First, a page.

As of Sunday, interested people had found that they could purchase samples of this virus as #ATCC@VR84 from by a British biological supply firm. In their literature they mention that it was turned in by a medical doctor who was working for a major, well known foundation, and gotten the blood sample from an experimental forest sentinel rhesus monkey from Uganda back in 1947.

This event is now getting mentioned on more news outlets since it is recognized that there are people moving between the different counties on a daily basis.

The second strange part of the story is that the disease is epicentered in the area where the same company, Oxitec, responsible for developing the fast-growing salmon, is also involved in developing specially bred mosquitoes, now known to have developed resistance to the antibiotic meant to control their reproduction.

Their speculated rate of mutation of 3 to 4 percent survival is turning out to be 15 percent, with the belief that the use of jumping genes or superactive transporons and cat food containing rendered chicken parts being fed to the larvae responsible for creating the problem.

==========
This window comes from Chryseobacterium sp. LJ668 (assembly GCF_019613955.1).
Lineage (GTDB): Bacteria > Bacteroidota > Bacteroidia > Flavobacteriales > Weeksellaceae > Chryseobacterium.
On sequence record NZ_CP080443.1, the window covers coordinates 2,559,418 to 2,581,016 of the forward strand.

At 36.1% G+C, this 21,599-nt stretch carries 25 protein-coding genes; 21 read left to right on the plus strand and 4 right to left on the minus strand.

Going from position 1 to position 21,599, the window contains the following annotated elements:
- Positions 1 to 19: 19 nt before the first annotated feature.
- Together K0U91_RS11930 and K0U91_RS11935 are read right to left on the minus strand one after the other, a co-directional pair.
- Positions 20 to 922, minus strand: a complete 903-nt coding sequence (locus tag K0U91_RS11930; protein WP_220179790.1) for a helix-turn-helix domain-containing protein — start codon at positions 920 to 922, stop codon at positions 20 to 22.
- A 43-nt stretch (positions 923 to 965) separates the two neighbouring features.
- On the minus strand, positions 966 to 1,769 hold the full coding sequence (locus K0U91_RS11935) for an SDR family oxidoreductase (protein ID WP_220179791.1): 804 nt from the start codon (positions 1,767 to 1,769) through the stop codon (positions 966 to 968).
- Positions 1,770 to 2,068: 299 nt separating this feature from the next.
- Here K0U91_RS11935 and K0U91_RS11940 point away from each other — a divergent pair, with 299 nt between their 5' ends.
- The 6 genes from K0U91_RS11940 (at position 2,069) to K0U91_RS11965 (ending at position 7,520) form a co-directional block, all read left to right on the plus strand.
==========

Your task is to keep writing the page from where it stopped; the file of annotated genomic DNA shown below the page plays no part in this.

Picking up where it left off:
Already there are cases in this country and it appears that all types of mosquitoes will be on the wanted posters this summer across many countries. The small-headed infants sounds eerily like what is being seen in a large area between Buenos Aires and Rosario, Argentina and off in the Yakima Valley, as well as in the Chicago area.

A friend’s daughter is a pediatrician in one of those areas so has firsthand knowledge of the specifics and gets to rock those terminal infants.

Many of us get to spend many hours out in fields where there happen to be thirsty mosquitoes lurking. While males don’t have as much to risk, any pregnant wives or daughters may have to be on alert this summer to what the real threat is.

You heard it here first and hopefully more will be uncovered in this investigation. We may be hoping for a drier summer where insects are less of a problem.